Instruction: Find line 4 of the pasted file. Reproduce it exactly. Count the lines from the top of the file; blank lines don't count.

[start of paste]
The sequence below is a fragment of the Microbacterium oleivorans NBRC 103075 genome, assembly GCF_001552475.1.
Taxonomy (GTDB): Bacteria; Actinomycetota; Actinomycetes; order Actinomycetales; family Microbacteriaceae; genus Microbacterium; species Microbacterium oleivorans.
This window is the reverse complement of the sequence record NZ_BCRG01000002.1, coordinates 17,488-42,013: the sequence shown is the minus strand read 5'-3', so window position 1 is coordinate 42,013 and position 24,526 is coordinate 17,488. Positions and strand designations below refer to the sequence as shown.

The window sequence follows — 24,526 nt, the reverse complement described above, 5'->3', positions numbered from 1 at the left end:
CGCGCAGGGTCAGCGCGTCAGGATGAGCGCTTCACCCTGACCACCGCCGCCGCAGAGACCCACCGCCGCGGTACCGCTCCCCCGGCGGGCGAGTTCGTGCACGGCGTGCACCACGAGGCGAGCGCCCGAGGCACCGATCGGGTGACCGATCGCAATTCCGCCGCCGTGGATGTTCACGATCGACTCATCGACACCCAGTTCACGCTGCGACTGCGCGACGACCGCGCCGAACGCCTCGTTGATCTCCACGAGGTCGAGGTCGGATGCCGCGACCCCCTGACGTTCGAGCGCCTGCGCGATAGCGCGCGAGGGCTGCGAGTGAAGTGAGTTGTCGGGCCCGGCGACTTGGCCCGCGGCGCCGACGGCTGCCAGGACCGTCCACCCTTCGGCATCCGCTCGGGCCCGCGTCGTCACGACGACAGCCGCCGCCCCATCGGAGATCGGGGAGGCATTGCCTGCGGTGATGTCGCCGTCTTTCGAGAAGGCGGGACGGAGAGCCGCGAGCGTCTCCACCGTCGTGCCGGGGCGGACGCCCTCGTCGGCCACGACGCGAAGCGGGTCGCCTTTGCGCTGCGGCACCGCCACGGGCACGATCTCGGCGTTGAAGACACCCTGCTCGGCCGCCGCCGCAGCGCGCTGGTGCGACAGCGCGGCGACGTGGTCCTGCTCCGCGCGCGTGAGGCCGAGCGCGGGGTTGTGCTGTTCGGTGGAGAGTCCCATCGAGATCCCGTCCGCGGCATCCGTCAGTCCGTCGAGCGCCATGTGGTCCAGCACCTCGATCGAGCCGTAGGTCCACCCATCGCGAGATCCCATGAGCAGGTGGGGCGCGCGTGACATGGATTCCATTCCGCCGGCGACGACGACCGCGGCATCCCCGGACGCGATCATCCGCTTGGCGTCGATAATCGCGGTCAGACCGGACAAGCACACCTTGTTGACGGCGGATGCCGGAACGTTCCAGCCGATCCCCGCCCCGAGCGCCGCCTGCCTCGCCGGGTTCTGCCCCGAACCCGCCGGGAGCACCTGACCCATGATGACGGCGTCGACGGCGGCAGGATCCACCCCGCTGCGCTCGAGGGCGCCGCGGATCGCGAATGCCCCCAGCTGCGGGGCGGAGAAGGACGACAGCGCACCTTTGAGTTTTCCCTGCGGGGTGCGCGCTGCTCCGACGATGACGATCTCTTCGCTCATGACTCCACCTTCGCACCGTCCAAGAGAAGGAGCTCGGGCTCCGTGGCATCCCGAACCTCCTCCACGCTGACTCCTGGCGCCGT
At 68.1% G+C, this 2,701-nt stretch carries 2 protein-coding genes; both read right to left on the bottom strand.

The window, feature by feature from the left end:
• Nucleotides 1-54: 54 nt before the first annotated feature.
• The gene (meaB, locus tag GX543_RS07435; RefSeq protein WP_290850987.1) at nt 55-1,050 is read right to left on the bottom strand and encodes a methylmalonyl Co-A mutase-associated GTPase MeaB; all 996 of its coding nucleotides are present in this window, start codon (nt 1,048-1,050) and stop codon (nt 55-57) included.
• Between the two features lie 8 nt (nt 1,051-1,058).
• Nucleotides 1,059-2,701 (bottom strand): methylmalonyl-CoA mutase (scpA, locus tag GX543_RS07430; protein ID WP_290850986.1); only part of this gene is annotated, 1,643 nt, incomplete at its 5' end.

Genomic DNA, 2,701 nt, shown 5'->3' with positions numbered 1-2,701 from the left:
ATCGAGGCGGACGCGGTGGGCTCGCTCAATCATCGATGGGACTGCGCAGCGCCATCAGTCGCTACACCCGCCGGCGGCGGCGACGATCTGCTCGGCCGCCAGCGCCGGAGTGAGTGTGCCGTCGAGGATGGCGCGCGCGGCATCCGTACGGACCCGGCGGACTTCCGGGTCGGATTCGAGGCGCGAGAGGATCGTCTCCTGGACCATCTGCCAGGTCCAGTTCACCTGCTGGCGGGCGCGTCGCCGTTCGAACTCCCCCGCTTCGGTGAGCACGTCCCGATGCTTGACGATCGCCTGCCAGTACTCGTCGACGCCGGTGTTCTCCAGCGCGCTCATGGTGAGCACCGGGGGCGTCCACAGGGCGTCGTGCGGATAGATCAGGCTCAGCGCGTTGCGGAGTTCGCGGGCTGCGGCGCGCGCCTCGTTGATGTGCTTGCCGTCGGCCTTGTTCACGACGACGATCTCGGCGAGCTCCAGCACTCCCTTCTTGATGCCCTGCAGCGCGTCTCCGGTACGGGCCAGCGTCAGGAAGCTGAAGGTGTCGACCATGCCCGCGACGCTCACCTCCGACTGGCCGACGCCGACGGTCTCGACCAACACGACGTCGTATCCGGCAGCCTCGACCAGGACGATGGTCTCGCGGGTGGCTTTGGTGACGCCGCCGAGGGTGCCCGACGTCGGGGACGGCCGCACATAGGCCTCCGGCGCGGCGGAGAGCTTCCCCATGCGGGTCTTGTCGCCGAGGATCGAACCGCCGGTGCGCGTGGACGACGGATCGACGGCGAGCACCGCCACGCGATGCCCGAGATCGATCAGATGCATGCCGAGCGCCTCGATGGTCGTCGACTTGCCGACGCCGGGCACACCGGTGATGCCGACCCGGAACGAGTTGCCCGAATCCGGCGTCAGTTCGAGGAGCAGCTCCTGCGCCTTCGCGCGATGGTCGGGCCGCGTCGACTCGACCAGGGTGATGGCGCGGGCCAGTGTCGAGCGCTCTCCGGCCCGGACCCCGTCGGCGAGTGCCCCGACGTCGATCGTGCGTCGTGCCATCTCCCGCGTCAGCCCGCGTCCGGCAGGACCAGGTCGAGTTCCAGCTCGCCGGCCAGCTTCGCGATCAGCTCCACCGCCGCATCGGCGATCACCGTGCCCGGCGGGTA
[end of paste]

The window sequence follows — 24,526 nt, the reverse complement described above, 5'->3', positions numbered from 1 at the left end: